Struck-off doctor Michael Sheill filmed performing botox consultations
A doctor who was struck off has been filmed breaking medical rules with botox treatments.
Michael Sheill, who runs private clinics across the south east, had his registration erased nine years ago.
An undercover BBC investigation found him breaking medical rules by performing consultations without a registered practitioner being present.
A director of his clinics maintained they were "fully compliant with legal requirements".
Mr Sheill runs clinics in Ashford, Tunbridge Wells, Crawley and Hastings.
The botox drug can only be prescribed by a registered doctor, dentist or nurse - which Mr Sheill is not.
Prescribers must also "undertake a physical examination of patients" before any treatment. But when a BBC reporter met Mr Sheill he was the only person holding the consultations.
When the BBC tried to contact him, the director of the Wells Clinic in Ashford - Paul Sheill - said they are not regulated by the GMC, but their "prescriptions are prescribed according to the law".
The BBC understands at least two doctors - currently registered with the General Medical Council (GMC) - are prescribing the Botox to Mr Sheill without examination. The GMC confirmed if it can establish their identities, it would be their "lawful duty to investigate" and they could also be struck off.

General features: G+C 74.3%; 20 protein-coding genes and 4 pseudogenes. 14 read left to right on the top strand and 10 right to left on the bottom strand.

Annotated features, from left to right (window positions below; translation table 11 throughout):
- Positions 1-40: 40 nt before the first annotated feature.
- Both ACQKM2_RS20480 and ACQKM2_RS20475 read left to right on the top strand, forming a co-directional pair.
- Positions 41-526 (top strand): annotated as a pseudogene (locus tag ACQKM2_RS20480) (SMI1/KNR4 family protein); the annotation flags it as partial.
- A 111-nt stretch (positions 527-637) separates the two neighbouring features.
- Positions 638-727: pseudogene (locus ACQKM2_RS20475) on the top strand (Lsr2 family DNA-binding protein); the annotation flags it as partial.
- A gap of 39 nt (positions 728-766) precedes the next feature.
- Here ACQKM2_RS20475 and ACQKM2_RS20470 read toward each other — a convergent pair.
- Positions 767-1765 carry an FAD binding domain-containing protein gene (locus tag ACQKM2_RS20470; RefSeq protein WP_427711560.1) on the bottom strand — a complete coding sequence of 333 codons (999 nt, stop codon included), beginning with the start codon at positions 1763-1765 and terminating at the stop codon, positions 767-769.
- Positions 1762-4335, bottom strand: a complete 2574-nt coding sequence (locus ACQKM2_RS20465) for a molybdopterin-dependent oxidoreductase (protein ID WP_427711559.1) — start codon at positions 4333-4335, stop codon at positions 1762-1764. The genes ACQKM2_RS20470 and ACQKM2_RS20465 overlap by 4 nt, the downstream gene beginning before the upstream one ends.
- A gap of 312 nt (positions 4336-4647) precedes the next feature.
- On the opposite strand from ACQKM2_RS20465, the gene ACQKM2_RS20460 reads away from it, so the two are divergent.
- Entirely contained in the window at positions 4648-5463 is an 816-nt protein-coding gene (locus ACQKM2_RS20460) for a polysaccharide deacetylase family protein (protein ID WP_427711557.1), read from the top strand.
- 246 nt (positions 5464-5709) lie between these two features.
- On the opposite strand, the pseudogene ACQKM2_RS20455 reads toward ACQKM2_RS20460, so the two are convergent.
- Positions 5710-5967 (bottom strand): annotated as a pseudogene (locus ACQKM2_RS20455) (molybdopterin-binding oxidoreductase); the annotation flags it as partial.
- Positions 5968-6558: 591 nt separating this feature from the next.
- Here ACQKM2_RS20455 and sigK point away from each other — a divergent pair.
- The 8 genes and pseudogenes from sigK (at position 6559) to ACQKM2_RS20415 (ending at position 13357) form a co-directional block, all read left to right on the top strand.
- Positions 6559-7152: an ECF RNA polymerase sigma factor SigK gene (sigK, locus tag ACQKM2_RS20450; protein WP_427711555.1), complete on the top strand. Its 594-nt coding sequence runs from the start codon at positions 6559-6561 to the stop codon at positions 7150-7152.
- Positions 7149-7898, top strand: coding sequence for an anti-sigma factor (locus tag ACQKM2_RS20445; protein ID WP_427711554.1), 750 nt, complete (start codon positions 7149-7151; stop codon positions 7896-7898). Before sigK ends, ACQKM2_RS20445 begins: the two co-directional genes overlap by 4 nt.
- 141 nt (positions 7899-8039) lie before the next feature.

Ashton Collins set up a government approved company, Save Face, to inspect and register cosmetic clinics.
She said the consultations allow the prescriber to determine dosage and check the person's medical history does not put them at risk, adding, "those things are essential to making sure the patients have a safe procedure and what Michael is doing is actually removing those safeguards".
The GMC were shown footage of a consultation between Mr Sheill and a BBC reporter, in which he recommended treatments and bragged "I did 11 people's botox yesterday".
The reported, who visited the clinic after a tip-off, questioned him about his registration and medical licence. He was filmed saying "yes, no problem", despite not having either.
James Ruby-Wicks, a former botox patient of Michael Sheill, said he was also never told a registered prescriber should carry out a face-to-face examinations and added: "I probably went to him about four to five times, I never did see anybody else just Dr Michael. I was definitely naïve."
A GMC spokesman confirmed by misleading patients in this way Mr Sheill has "potentially breached Section 49 of the Medical Act", which is a criminal offence.
The GMC is now urging all patients to check the medical register to ensure that their doctor has a licence.